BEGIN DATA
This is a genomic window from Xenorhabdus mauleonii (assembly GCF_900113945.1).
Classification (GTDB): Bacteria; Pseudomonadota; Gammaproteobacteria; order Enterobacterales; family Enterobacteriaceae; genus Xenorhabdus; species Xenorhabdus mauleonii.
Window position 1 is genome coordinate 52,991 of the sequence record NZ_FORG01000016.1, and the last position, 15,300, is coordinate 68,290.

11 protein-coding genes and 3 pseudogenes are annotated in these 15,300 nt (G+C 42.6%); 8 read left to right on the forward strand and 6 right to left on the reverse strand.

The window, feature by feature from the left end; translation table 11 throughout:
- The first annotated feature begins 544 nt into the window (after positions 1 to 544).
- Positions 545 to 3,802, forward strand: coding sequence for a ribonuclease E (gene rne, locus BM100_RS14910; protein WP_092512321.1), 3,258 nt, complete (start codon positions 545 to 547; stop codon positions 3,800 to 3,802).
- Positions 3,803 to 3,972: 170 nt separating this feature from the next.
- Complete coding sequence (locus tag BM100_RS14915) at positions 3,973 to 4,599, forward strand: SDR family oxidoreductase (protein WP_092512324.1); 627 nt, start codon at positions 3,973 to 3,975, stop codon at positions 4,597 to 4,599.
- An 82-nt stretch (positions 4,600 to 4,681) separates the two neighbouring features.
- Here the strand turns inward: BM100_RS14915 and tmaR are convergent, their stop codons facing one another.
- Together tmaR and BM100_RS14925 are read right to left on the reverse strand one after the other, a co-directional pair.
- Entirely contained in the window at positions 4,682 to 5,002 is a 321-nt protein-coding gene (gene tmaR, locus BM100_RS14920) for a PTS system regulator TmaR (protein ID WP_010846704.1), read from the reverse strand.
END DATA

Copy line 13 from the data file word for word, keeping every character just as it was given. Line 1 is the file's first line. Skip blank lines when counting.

- Entirely contained in the window at positions 4,682 to 5,002 is a 321-nt protein-coding gene (gene tmaR, locus BM100_RS14920) for a PTS system regulator TmaR (protein ID WP_010846704.1), read from the reverse strand.